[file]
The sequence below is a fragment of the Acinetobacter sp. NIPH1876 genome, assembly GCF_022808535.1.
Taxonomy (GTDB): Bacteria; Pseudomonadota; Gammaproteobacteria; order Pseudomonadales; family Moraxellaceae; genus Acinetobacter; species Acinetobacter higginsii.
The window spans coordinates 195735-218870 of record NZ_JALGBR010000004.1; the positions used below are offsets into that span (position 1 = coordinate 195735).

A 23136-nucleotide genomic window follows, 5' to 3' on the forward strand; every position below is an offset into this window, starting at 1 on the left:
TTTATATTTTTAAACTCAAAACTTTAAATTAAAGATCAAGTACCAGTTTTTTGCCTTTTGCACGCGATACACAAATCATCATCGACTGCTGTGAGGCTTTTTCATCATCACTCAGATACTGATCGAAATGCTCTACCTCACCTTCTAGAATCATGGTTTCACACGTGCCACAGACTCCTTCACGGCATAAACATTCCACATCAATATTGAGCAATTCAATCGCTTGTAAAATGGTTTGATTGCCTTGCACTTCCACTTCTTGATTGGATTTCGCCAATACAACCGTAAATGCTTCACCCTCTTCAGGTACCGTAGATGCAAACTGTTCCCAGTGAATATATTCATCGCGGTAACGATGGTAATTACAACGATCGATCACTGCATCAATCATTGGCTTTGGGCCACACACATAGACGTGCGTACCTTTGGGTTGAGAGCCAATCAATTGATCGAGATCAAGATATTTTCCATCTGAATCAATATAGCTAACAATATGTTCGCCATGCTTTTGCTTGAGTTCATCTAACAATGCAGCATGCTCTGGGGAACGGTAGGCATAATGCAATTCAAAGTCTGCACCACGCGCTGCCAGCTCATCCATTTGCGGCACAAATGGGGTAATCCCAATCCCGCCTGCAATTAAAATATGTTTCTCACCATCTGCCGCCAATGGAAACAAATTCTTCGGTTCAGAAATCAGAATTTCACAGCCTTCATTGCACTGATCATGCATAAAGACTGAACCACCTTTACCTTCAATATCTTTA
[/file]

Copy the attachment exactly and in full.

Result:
The sequence below is a fragment of the Acinetobacter sp. NIPH1876 genome, assembly GCF_022808535.1.
Taxonomy (GTDB): Bacteria; Pseudomonadota; Gammaproteobacteria; order Pseudomonadales; family Moraxellaceae; genus Acinetobacter; species Acinetobacter higginsii.
The window spans coordinates 195735-218870 of record NZ_JALGBR010000004.1; the positions used below are offsets into that span (position 1 = coordinate 195735).

A 23136-nucleotide genomic window follows, 5' to 3' on the forward strand; every position below is an offset into this window, starting at 1 on the left:
TTTATATTTTTAAACTCAAAACTTTAAATTAAAGATCAAGTACCAGTTTTTTGCCTTTTGCACGCGATACACAAATCATCATCGACTGCTGTGAGGCTTTTTCATCATCACTCAGATACTGATCGAAATGCTCTACCTCACCTTCTAGAATCATGGTTTCACACGTGCCACAGACTCCTTCACGGCATAAACATTCCACATCAATATTGAGCAATTCAATCGCTTGTAAAATGGTTTGATTGCCTTGCACTTCCACTTCTTGATTGGATTTCGCCAATACAACCGTAAATGCTTCACCCTCTTCAGGTACCGTAGATGCAAACTGTTCCCAGTGAATATATTCATCGCGGTAACGATGGTAATTACAACGATCGATCACTGCATCAATCATTGGCTTTGGGCCACACACATAGACGTGCGTACCTTTGGGTTGAGAGCCAATCAATTGATCGAGATCAAGATATTTTCCATCTGAATCAATATAGCTAACAATATGTTCGCCATGCTTTTGCTTGAGTTCATCTAACAATGCAGCATGCTCTGGGGAACGGTAGGCATAATGCAATTCAAAGTCTGCACCACGCGCTGCCAGCTCATCCATTTGCGGCACAAATGGGGTAATCCCAATCCCGCCTGCAATTAAAATATGTTTCTCACCATCTGCCGCCAATGGAAACAAATTCTTCGGTTCAGAAATCAGAATTTCACAGCCTTCATTGCACTGATCATGCATAAAGACTGAACCACCTTTACCTTCAATATCTTTA